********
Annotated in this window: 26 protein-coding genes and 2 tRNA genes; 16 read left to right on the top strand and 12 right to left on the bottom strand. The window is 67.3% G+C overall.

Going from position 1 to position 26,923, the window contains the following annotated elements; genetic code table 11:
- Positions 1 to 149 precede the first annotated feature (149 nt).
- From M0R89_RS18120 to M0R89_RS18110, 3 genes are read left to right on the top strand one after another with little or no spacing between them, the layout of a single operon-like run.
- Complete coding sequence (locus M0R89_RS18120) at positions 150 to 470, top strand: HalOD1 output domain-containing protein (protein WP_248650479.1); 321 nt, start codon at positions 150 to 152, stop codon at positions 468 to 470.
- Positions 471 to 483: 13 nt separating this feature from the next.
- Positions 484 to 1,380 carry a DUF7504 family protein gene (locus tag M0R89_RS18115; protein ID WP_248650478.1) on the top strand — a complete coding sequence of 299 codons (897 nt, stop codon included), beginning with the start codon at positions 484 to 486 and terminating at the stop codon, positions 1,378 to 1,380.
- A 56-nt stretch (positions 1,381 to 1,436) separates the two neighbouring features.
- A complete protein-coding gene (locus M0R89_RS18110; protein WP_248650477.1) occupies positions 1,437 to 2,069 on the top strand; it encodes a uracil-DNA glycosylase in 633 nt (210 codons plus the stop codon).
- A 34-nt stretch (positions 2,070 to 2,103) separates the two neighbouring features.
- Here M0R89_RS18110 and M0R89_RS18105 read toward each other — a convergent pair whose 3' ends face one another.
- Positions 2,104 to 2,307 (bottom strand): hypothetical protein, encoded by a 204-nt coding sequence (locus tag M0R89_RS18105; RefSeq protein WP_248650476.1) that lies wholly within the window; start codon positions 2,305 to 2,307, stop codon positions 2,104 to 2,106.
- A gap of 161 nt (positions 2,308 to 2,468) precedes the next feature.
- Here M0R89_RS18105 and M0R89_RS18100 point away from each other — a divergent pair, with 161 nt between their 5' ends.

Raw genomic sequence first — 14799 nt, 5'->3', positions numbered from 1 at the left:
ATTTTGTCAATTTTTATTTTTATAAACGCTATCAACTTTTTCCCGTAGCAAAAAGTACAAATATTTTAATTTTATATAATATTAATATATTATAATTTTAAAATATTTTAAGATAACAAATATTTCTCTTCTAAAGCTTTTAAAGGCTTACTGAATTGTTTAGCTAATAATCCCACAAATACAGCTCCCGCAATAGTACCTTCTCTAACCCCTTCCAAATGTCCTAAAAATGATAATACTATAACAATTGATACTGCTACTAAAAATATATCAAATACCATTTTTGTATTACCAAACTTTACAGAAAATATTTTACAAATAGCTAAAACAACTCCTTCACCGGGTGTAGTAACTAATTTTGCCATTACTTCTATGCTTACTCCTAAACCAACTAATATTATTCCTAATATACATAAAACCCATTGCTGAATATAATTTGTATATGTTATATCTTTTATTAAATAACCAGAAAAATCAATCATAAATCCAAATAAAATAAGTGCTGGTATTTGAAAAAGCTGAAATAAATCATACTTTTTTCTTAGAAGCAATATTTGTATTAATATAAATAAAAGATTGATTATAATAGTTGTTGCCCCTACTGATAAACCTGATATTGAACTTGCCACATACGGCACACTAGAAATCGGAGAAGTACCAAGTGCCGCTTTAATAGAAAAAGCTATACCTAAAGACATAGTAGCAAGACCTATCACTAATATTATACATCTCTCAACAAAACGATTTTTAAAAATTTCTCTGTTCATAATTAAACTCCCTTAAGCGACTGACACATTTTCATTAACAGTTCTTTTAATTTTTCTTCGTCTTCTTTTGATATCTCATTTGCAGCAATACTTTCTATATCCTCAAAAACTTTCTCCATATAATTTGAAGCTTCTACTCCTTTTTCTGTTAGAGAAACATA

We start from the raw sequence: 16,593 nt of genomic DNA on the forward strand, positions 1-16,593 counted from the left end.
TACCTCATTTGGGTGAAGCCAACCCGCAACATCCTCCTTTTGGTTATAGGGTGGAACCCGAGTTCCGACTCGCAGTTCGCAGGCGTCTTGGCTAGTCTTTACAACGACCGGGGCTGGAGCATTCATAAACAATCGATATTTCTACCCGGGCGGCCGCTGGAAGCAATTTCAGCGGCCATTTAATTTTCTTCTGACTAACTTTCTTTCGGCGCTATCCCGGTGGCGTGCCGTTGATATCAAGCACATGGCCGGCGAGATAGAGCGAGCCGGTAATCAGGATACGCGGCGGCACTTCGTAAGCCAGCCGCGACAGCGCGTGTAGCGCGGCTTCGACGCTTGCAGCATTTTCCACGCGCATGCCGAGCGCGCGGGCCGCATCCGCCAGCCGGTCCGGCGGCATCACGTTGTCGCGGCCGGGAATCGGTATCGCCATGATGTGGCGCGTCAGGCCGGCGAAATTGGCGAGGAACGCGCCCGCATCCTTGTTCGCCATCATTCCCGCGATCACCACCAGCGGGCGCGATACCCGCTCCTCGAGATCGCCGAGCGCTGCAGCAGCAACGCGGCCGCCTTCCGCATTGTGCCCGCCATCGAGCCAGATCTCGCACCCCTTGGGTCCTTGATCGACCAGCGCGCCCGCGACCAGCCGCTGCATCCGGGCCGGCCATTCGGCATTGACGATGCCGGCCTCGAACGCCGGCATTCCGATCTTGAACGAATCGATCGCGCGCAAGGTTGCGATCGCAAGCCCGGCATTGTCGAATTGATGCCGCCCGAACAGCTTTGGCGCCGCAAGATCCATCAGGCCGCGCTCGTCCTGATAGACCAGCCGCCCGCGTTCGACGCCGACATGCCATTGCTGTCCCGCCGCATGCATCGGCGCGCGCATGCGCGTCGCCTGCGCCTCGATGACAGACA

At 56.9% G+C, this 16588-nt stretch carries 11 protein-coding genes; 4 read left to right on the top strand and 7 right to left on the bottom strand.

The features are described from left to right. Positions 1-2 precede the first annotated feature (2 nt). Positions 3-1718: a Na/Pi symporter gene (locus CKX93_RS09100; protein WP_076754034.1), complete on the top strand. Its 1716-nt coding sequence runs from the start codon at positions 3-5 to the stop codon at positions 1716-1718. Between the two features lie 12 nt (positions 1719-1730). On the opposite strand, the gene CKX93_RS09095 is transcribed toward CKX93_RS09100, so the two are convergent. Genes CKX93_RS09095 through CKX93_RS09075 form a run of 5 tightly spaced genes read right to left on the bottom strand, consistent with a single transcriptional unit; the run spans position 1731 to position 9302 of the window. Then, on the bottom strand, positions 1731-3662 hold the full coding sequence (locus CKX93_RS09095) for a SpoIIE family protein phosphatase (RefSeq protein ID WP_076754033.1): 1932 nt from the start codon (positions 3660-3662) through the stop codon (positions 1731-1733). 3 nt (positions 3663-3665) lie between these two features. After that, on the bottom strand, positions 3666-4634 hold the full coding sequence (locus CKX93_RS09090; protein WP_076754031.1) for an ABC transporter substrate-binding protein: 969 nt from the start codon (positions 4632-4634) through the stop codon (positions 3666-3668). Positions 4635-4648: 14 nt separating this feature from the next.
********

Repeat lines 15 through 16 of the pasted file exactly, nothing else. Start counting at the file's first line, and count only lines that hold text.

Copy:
Raw genomic sequence first — 14799 nt, 5'->3', positions numbered from 1 at the left:
ATTTTGTCAATTTTTATTTTTATAAACGCTATCAACTTTTTCCCGTAGCAAAAAGTACAAATATTTTAATTTTATATAATATTAATATATTATAATTTTAAAATATTTTAAGATAACAAATATTTCTCTTCTAAAGCTTTTAAAGGCTTACTGAATTGTTTAGCTAATAATCCCACAAATACAGCTCCCGCAATAGTACCTTCTCTAACCCCTTCCAAATGTCCTAAAAATGATAATACTATAACAATTGATACTGCTACTAAAAATATATCAAATACCATTTTTGTATTACCAAACTTTACAGAAAATATTTTACAAATAGCTAAAACAACTCCTTCACCGGGTGTAGTAACTAATTTTGCCATTACTTCTATGCTTACTCCTAAACCAACTAATATTATTCCTAATATACATAAAACCCATTGCTGAATATAATTTGTATATGTTATATCTTTTATTAAATAACCAGAAAAATCAATCATAAATCCAAATAAAATAAGTGCTGGTATTTGAAAAAGCTGAAATAAATCATACTTTTTTCTTAGAAGCAATATTTGTATTAATATAAATAAAAGATTGATTATAATAGTTGTTGCCCCTACTGATAAACCTGATATTGAACTTGCCACATACGGCACACTAGAAATCGGAGAAGTACCAAGTGCCGCTTTAATAGAAAAAGCTATACCTAAAGACATAGTAGCAAGACCTATCACTAATATTATACATCTCTCAACAAAACGATTTTTAAAAATTTCTCTGTTCATAATTAAACTCCCTTAAGCGACTGACACATTTTCATTAACAGTTCTTTTAATTTTTCTTCGTCTTCTTTTGATATCTCATTTGCAGCAATACTTTCTATATCCTCAAAAACTTTCTCCATATAATTTGAAGCTTCTACTCCTTTTTCTGTTAGAGAAACATA